In turn, stabilization of the mandible allows the suprahyoid muscles to contract and consequently, movement of the hyoid bone upward and forward, guaranteeing safe deglutition.
Another study that evaluated electromyographic activity during deglutition suggested that, in volunteers with normal occlusion, the mandible is stabilized during deglutition due to the contraction of the mandible elevator muscles and the anterior suprahyoid muscles. These muscles elevate the hyoid bone to its highest position, and consequently, the anterior third of the tongue reaches the hard palate.
Oral myofunctional and electromyographic evaluation of the anterior suprahyoid muscles and tongue thrust in patients with Class II/1 malocclusion submitted to first premolar extraction.
Anecdotal evidence suggests that this exercise would aid in the pharyngeal peristalsis due to the improvement in the suprahyoid muscles
. However, this was not experimentally investigated and hence the present study investigated the effect of modified Shaker exercise in healthy young participants using cervical auscultation.
The suprahyoid muscles play an important role during swallowing because they are involved in the laryngeal elevation (26).
No studies were found comparing the electrical activity of the suprahyoid muscles during tongue pressure activities separately performed in the anterior and posterior palate region.
The choice of suprahyoid muscles (mylohyoid muscles, genius-hyoid, digastric and style-hyoid) to evaluate the effect of NMES in dysphagia intervention occurs for the importance of the contraction of these muscles in the swallowing.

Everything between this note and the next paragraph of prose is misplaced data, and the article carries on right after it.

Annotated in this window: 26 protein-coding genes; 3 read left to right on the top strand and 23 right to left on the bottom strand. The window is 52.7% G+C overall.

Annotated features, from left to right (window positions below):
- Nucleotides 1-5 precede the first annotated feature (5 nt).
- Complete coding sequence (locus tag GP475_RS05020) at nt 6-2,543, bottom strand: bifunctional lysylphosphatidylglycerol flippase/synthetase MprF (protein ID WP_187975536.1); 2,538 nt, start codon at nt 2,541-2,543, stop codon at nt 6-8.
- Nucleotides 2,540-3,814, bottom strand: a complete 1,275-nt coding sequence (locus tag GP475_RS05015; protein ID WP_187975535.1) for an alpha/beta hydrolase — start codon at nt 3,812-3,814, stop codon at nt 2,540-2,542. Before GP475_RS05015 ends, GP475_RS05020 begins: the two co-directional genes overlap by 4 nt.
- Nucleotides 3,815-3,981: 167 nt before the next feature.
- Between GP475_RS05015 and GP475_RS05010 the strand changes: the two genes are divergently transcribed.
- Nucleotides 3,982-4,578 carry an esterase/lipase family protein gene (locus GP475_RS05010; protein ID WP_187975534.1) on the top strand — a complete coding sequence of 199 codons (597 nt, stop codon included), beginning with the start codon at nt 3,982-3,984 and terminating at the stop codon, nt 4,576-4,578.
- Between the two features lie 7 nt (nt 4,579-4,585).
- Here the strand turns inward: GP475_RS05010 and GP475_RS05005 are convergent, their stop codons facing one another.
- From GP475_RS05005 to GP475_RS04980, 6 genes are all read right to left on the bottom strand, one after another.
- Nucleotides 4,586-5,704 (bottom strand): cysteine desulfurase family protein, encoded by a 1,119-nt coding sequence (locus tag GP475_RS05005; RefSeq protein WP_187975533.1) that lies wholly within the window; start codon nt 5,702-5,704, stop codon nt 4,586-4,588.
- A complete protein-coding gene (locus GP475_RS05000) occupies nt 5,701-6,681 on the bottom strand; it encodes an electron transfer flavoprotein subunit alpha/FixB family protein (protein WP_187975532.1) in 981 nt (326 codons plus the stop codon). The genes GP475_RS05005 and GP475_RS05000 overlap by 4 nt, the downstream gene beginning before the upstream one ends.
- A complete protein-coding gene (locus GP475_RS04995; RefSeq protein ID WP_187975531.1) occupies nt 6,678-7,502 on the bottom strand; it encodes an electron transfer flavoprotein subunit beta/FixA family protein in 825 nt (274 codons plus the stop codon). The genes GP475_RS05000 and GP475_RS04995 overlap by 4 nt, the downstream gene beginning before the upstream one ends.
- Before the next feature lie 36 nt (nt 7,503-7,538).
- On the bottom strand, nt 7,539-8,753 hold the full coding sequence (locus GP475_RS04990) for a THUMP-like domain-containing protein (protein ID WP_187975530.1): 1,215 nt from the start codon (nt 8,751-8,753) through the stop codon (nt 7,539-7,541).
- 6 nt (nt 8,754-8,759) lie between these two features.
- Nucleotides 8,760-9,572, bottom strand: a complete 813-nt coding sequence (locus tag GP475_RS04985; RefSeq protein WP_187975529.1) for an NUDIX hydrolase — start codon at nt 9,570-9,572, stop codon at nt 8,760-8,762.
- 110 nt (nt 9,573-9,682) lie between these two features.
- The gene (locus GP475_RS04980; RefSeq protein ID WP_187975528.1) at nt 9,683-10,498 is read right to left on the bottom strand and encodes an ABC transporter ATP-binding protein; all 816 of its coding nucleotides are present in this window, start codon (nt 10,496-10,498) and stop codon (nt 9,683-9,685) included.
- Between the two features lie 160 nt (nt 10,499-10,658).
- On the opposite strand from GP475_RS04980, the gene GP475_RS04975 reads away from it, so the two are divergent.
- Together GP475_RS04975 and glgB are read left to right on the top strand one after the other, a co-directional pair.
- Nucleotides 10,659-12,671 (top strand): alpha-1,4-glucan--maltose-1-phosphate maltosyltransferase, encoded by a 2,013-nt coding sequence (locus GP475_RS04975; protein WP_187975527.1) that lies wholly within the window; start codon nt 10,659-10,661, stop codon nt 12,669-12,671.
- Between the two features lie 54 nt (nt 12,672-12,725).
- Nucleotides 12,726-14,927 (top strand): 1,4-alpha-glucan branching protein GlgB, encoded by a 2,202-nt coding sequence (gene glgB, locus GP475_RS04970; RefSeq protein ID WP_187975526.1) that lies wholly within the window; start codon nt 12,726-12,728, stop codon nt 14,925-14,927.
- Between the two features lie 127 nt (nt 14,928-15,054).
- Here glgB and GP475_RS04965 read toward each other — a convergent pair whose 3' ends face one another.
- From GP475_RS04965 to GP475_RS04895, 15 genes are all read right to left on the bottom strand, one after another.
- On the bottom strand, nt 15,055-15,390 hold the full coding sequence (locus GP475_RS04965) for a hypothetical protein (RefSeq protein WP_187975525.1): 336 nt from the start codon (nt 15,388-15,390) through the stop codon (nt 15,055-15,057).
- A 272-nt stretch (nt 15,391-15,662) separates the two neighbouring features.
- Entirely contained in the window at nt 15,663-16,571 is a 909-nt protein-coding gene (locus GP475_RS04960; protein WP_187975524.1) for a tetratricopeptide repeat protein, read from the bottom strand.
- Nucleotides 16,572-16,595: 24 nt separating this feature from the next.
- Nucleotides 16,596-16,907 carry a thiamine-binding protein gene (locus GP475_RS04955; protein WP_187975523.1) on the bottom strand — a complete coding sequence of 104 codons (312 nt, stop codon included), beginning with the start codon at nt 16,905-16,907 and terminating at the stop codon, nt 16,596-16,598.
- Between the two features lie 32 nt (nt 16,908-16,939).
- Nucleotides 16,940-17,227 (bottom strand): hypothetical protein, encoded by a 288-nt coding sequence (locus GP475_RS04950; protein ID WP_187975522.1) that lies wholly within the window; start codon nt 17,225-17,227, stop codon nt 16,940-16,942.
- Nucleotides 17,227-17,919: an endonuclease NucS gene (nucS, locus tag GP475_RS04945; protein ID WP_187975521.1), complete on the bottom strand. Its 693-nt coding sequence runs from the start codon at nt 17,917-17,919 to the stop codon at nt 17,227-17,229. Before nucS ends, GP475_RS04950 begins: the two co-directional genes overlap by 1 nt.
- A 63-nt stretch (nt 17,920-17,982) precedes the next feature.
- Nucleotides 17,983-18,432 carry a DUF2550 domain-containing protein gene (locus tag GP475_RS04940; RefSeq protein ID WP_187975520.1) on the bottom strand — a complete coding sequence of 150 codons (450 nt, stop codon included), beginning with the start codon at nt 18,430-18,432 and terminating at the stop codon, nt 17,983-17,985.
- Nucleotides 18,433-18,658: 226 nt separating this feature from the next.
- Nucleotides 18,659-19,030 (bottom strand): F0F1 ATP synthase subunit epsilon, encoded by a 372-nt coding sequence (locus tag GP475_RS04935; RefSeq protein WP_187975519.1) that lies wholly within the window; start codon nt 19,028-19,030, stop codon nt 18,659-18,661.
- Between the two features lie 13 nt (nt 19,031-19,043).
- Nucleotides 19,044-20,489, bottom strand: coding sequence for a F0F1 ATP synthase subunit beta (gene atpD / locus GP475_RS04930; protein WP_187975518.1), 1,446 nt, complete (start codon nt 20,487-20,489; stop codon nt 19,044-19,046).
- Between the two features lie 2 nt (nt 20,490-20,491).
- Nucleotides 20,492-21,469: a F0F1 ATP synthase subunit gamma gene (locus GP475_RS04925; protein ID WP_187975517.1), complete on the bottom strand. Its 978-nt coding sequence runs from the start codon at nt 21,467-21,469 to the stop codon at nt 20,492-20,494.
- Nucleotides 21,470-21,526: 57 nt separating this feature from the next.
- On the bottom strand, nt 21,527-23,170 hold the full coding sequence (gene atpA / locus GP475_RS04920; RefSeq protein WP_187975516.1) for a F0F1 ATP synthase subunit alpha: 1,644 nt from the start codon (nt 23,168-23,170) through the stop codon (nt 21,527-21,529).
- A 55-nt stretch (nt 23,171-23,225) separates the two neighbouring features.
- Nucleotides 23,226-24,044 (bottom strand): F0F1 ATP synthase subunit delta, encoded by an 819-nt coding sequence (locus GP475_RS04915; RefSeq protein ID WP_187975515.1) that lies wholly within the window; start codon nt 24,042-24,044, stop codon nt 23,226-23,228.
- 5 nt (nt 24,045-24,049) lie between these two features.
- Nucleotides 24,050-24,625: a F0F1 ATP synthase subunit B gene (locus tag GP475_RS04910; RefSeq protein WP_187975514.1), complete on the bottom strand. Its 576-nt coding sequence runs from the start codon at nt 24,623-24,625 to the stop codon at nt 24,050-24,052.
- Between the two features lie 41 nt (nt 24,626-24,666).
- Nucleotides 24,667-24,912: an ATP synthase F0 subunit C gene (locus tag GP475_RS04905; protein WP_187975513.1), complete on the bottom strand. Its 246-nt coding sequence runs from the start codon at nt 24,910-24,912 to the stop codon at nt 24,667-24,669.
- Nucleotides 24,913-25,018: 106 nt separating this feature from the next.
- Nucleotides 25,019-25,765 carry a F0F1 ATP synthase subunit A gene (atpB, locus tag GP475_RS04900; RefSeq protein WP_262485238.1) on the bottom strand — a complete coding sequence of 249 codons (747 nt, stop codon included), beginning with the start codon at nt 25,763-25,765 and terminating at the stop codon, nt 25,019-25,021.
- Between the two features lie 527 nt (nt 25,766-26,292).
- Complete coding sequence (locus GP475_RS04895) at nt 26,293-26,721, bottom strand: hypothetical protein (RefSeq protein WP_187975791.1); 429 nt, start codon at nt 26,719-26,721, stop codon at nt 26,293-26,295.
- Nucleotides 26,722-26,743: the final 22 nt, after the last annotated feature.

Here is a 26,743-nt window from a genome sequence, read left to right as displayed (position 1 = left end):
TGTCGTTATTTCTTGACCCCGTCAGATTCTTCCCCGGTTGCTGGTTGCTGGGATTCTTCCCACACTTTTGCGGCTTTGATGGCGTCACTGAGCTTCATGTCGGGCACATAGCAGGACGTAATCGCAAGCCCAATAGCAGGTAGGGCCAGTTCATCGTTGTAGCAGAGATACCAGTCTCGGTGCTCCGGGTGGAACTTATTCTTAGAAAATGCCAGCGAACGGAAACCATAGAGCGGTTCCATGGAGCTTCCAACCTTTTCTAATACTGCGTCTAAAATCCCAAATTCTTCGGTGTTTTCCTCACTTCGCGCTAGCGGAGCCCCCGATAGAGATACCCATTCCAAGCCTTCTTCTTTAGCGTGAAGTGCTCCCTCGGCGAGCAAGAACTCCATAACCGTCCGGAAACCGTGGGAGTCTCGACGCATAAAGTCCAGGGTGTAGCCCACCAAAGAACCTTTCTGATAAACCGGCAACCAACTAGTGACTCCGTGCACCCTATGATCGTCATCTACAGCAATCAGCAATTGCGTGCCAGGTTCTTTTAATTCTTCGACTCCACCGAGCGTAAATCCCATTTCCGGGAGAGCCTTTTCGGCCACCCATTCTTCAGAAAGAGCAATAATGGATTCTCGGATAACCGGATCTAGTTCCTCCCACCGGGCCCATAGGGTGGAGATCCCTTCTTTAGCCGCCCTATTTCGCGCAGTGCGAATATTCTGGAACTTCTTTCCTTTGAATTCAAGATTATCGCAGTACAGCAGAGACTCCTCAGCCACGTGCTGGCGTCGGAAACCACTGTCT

Thus, this study aimed to verify the effect of NMES in the contraction of suprahyoid muscles during swallowing in post-stroke patients with oropharyngeal dysphagia.
The study by Vitti and Basmagian (1977)  back as a contribution demonstrating the EMG activation of muscles: the anterior digastric Venter, milohyolideous, geniohyoideous (suprahyoid muscles), medial pterygoid, masseter and temporal (muscles lifts the jaw) in different times of swallowing in humans.
(2000)  investigated the pathophysiology of dysphagia in amyotrophic lateral sclerosis (ALS) by clinical and electrophysiological measurements such as: larynx displacement from a piezoelectric sensor; electromyographic activity surface of suprahyoid muscles (EMG-MSH) and intramuscular electromyographic activity of the cricopharyngeal muscle (SMEI through needle electrodes) during swallowing of different water volumes (Table 1 and 2).
Activity patterns of the suprahyoid muscles
during swallowing of different fluid volumes.
The digastric muscle is a suprahyoid muscle
formed by two muscle bellies: one anterior and the other posterior.